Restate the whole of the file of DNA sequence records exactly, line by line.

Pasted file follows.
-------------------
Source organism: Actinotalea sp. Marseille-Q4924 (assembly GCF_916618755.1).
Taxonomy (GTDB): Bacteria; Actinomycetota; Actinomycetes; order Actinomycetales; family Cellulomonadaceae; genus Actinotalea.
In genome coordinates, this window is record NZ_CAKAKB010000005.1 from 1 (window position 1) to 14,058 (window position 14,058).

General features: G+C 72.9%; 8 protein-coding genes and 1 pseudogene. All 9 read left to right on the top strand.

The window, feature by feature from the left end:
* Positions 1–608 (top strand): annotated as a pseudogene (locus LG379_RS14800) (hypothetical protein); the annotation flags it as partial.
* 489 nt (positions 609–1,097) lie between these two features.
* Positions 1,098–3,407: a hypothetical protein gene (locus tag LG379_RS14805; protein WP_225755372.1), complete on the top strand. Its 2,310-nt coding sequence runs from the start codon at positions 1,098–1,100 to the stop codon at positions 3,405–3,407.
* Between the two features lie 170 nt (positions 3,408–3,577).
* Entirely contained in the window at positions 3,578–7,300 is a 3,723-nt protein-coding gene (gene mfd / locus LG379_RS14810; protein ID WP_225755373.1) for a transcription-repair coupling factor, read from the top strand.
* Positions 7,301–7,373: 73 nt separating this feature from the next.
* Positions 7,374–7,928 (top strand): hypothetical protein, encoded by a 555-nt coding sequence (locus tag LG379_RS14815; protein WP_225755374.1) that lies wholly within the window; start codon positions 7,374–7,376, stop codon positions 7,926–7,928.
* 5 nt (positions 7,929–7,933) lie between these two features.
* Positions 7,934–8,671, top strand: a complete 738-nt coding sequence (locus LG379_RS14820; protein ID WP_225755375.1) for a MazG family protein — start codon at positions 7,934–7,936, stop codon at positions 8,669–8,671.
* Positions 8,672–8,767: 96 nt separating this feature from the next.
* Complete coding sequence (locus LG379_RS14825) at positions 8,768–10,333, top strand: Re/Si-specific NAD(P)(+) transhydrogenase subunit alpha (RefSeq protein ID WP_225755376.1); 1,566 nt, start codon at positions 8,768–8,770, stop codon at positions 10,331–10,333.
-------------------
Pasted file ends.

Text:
Source organism: Actinotalea sp. Marseille-Q4924 (assembly GCF_916618755.1).
Taxonomy (GTDB): Bacteria; Actinomycetota; Actinomycetes; order Actinomycetales; family Cellulomonadaceae; genus Actinotalea.
In genome coordinates, this window is record NZ_CAKAKB010000005.1 from 1 (window position 1) to 14,058 (window position 14,058).

General features: G+C 72.9%; 8 protein-coding genes and 1 pseudogene. All 9 read left to right on the top strand.

The window, feature by feature from the left end:
* Positions 1–608 (top strand): annotated as a pseudogene (locus LG379_RS14800) (hypothetical protein); the annotation flags it as partial.
* 489 nt (positions 609–1,097) lie between these two features.
* Positions 1,098–3,407: a hypothetical protein gene (locus tag LG379_RS14805; protein WP_225755372.1), complete on the top strand. Its 2,310-nt coding sequence runs from the start codon at positions 1,098–1,100 to the stop codon at positions 3,405–3,407.
* Between the two features lie 170 nt (positions 3,408–3,577).
* Entirely contained in the window at positions 3,578–7,300 is a 3,723-nt protein-coding gene (gene mfd / locus LG379_RS14810; protein ID WP_225755373.1) for a transcription-repair coupling factor, read from the top strand.
* Positions 7,301–7,373: 73 nt separating this feature from the next.
* Positions 7,374–7,928 (top strand): hypothetical protein, encoded by a 555-nt coding sequence (locus tag LG379_RS14815; protein WP_225755374.1) that lies wholly within the window; start codon positions 7,374–7,376, stop codon positions 7,926–7,928.
* 5 nt (positions 7,929–7,933) lie between these two features.
* Positions 7,934–8,671, top strand: a complete 738-nt coding sequence (locus LG379_RS14820; protein ID WP_225755375.1) for a MazG family protein — start codon at positions 7,934–7,936, stop codon at positions 8,669–8,671.
* Positions 8,672–8,767: 96 nt separating this feature from the next.
* Complete coding sequence (locus LG379_RS14825) at positions 8,768–10,333, top strand: Re/Si-specific NAD(P)(+) transhydrogenase subunit alpha (RefSeq protein ID WP_225755376.1); 1,566 nt, start codon at positions 8,768–8,770, stop codon at positions 10,331–10,333.